The Buffalo charter school community gathered together Tuesday at the Aloma Johnson Charter School calling for equitable funding. WBFO's senior reporter Eileen Buckley says the city charter schools want their fair share.
Students representing several area city charter schools joined forces – some dressed in super heroes outfits as they encourage elected officials to be their 'heroes' and fight for new funding.
“Our school uses most of our field trip money to go toward other stuff they need to take care of during the school year – so like bills, mortgage – all that stuff is going toward that – so we don’t get all of our good field trips,” stated Curtis Samuel, 8th grader at Elmwood Village Charter School.
Elmwood Village teachers Daniel Brink-Washington and Ebony Green noted students are taught about the realities of the lack of funding city charters.
“They ask questions. They read and we do tell them the truth. We do need more funding to do a lot of the things that’s necessary to do,” remarked Green.
“We don’t shy away from sharing the fact that schools run on budgets that there’s, in this case, an issue of equity in terms of funding for charter schools and it is one of the great education reform issues of our time,” Brink-Washington replied.
“Charter schools are public schools – that’s the reality – so we are not taking away from any funding, if anything we are getting less funding,” Green noted.
“The way the funding works in New York State is monies are tied to per pupil models, so the idea that a district is entitled to monies even if a student makes a choice to attend a public charter school – to me that doesn’t make sense – the money is tied to the student and so if a family chooses another options – which in Buffalo one in five families choose another option – there are thousands of kids on waiting lists for charter schools,” Brink-Washington explained.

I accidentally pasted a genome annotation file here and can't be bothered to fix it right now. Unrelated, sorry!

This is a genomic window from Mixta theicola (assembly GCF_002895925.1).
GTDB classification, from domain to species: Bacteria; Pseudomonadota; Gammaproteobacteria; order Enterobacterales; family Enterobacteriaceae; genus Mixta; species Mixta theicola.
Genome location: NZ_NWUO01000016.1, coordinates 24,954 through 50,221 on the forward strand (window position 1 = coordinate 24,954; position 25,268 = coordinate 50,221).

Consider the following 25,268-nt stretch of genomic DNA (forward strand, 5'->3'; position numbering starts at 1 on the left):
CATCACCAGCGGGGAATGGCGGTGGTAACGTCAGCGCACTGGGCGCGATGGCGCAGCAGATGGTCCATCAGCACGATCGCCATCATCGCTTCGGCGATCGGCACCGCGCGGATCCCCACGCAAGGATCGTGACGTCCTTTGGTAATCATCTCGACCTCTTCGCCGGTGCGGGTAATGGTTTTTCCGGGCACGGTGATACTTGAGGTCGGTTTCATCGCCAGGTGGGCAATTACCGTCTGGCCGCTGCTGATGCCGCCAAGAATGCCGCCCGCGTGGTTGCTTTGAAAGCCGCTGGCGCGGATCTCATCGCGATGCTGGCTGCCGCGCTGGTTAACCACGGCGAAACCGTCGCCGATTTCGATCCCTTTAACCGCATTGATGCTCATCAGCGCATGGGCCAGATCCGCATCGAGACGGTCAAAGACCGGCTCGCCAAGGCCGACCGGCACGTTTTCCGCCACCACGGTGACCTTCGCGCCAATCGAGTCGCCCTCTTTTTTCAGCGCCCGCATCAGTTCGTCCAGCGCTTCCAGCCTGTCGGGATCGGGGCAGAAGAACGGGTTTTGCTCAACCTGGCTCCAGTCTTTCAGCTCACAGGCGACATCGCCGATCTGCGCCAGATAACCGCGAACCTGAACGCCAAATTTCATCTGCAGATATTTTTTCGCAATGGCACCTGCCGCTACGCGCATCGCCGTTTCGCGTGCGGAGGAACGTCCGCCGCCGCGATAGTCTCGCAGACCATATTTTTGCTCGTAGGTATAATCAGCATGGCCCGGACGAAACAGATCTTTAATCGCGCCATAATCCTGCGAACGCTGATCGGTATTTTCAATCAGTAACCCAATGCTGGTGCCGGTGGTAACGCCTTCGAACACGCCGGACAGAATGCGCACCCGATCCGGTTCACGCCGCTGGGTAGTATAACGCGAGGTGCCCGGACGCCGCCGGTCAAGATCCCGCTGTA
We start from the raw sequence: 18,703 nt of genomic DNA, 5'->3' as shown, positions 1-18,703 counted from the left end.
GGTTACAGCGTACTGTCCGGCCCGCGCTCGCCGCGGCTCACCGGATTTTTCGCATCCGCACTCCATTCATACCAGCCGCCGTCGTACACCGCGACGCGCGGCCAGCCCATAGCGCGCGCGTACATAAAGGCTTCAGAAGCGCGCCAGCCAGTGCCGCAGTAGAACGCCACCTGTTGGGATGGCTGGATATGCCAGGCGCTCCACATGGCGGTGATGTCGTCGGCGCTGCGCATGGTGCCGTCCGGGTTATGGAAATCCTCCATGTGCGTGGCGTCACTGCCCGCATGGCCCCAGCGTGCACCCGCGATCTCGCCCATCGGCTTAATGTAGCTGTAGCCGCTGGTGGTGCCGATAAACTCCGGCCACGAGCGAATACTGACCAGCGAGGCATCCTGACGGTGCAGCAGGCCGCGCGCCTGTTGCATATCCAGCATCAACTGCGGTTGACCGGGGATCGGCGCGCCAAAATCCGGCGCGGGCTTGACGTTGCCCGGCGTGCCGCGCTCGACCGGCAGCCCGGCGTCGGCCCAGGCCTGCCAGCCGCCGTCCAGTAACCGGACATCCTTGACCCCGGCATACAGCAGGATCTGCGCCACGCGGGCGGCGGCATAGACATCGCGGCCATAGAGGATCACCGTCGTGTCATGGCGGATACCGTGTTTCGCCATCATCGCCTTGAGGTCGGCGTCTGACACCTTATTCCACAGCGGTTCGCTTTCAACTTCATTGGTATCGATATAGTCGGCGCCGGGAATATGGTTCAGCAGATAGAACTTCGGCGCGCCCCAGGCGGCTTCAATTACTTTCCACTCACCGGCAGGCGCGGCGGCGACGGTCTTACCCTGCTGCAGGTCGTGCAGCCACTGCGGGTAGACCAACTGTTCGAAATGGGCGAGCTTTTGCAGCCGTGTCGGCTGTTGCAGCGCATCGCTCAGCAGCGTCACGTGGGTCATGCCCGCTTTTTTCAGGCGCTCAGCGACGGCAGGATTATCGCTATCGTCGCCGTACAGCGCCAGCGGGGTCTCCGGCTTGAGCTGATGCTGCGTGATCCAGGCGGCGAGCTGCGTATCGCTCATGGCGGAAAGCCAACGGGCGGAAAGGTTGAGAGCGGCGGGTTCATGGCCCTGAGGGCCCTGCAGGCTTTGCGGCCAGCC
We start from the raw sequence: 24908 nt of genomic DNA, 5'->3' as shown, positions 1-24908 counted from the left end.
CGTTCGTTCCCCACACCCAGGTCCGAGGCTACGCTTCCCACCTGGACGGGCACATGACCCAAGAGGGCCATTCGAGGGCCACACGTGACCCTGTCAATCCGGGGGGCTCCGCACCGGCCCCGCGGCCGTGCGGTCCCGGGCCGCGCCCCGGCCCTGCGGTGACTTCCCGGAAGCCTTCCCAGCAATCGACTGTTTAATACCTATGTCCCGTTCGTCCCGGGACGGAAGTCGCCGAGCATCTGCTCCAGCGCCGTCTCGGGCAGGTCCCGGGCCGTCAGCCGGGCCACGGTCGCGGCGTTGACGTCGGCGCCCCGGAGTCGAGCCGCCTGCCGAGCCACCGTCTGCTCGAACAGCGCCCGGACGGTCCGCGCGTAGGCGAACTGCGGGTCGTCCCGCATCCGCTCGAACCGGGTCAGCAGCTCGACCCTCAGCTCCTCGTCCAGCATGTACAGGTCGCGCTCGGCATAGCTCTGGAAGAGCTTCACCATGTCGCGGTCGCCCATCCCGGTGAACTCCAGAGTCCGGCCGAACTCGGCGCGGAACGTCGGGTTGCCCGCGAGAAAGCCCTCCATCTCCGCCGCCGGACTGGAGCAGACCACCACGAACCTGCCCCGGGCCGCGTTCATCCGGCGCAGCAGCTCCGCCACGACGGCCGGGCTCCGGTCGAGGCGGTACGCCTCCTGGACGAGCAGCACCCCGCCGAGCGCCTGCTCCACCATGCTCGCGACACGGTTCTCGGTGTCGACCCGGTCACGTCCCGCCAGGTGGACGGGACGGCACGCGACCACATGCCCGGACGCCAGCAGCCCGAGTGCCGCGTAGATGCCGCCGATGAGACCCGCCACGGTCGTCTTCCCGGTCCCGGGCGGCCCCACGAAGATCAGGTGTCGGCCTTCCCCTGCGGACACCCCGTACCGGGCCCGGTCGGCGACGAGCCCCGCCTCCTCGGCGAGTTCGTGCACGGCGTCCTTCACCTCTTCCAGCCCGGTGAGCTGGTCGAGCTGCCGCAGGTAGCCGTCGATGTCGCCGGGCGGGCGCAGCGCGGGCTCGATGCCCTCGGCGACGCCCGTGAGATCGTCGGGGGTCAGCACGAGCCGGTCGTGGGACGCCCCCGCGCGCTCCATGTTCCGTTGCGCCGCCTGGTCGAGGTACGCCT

Northeast Charter Schools Network issued a report saying Buffalo charters continue to be underfunded by 60-cents on the dollar compared to Buffalo Public schools. The city charters especially need funds for their facilities. New York State director of the Northeast Charter organization Andrea Rogers tells WBFO New York City charters get more cash.
“Ideally what we think would be the best solution would be to extend to all schools in the state a policy that is currently in place for some of the New York City charter schools, so in New York City if you are a new school or were expanding your school after the year 2014 – you are guarantee either space in an existing district building or extra facilities aid. We think that policy should be extended to all charter schools regardless of their geographic location and regardless of the age of the school,” Rogers said.
“Buffalo got negotiated out of that deal again, so we got screwed again,” declared Duncan Kirkwood, advocacy manager of Northeast Charter Schools Network. “It’s almost expected when there’s a charter school deal in the state legislative session – the first thing that gets negotiated out of the deal is funding for Buffalo charter schools.”
Kirkwood said charter school parents should not be “punished” with less funding and less state support.
“Equal access to high quality education is the civil rights fight of our generation. Can our kids get access to good schools? It is the only way to break generational poverty – it’s the only way to break generational curses – so we our state lawmakers to be our heroes and fight for us,” Kirkwood declared.
WBFO News reached out to the offices of State Senators Christopher Jacobs and Tim Kennedy of Buffalo for comment on charter school funding, but neither were available for interviews Tuesday. A spokesperson for Senator Kennedy responded in an email saying Kennedy "is out of town with his family and unavailable while away". A spokesperson for Senator Jacobs also responded by email saying "unfortunately the Senator isn't available anymore this afternoon."